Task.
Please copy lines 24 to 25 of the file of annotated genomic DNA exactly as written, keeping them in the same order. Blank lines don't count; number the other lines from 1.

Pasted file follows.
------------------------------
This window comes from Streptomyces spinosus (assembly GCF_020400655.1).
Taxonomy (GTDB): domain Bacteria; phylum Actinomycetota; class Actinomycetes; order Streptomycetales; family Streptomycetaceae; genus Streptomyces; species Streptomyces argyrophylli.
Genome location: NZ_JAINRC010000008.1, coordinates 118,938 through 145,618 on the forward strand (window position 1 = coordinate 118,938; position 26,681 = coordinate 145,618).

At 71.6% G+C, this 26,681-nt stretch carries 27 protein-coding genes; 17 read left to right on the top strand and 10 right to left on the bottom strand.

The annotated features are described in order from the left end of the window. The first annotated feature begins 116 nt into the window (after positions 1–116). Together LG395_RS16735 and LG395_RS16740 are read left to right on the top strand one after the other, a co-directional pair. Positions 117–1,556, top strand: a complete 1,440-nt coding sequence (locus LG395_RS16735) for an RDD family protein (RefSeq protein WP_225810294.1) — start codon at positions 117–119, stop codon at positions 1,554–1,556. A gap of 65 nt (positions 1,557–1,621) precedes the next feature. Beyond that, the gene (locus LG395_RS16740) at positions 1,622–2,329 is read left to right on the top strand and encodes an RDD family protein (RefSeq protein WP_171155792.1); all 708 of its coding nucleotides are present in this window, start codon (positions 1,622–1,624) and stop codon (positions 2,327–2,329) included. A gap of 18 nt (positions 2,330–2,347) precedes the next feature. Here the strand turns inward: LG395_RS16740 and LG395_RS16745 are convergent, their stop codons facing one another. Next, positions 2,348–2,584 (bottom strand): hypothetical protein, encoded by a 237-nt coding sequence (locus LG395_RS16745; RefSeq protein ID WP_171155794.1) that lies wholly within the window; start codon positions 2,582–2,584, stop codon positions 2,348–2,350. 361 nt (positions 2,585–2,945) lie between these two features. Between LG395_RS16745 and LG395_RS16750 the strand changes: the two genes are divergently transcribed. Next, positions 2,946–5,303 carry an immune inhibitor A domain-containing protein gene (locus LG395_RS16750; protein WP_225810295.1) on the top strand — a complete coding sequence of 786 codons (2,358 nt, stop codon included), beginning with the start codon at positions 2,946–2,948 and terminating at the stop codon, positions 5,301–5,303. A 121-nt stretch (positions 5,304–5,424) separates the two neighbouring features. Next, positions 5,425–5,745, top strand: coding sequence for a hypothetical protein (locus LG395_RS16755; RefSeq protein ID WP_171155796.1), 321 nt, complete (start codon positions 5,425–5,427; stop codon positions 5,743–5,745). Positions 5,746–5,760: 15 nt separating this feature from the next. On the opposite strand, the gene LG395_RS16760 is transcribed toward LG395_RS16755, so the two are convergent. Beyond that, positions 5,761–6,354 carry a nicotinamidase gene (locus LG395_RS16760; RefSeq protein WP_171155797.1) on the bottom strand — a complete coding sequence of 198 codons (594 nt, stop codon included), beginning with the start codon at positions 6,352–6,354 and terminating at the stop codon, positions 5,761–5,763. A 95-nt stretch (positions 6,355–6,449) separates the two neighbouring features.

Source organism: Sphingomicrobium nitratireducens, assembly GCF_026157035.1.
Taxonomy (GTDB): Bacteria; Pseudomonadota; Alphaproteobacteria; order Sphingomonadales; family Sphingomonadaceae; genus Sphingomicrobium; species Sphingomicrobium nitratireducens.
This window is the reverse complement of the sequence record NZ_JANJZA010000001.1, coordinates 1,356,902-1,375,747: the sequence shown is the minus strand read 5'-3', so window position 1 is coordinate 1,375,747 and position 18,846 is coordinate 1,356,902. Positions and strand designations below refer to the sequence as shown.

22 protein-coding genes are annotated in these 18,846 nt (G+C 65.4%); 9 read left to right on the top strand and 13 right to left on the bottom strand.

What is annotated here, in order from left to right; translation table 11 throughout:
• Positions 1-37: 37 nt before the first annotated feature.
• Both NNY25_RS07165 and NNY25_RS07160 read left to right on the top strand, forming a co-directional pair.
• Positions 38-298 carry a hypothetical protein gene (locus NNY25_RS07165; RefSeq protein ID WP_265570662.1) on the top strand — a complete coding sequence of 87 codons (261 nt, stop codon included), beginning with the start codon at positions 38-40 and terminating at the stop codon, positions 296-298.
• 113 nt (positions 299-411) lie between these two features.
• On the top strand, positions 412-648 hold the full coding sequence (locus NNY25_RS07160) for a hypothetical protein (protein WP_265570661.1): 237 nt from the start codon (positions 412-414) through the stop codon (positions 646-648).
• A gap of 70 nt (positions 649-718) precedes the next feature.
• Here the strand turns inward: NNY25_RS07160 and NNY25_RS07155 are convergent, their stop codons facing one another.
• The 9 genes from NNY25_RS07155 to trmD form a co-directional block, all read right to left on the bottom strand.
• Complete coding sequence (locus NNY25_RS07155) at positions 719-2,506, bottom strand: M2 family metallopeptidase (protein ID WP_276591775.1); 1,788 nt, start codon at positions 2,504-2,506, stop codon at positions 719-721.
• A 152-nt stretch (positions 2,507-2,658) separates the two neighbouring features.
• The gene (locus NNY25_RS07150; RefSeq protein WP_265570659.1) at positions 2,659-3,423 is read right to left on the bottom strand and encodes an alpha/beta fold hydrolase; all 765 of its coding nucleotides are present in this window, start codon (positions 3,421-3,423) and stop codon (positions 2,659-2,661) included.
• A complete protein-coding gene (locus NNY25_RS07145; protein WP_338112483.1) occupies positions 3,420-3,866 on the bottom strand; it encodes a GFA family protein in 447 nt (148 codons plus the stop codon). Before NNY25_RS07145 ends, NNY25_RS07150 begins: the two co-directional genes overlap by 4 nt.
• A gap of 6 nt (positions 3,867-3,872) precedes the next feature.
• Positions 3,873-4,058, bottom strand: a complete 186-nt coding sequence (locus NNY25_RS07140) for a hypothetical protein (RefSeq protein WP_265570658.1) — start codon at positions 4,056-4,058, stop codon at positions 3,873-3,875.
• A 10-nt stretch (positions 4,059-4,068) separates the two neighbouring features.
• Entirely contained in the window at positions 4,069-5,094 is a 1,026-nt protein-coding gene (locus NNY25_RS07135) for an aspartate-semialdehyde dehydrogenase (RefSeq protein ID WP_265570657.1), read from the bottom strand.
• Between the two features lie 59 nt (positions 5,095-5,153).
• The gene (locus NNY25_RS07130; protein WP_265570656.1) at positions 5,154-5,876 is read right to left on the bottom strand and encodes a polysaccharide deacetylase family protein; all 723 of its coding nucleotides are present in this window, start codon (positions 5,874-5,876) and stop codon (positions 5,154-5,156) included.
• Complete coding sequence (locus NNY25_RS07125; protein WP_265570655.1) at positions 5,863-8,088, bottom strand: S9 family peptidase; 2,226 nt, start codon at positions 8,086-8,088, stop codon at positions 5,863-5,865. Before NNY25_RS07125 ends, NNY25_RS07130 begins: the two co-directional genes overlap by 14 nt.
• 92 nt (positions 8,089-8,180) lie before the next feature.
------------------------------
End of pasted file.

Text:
• Positions 3,873-4,058, bottom strand: a complete 186-nt coding sequence (locus NNY25_RS07140) for a hypothetical protein (RefSeq protein WP_265570658.1) — start codon at positions 4,056-4,058, stop codon at positions 3,873-3,875.
• A 10-nt stretch (positions 4,059-4,068) separates the two neighbouring features.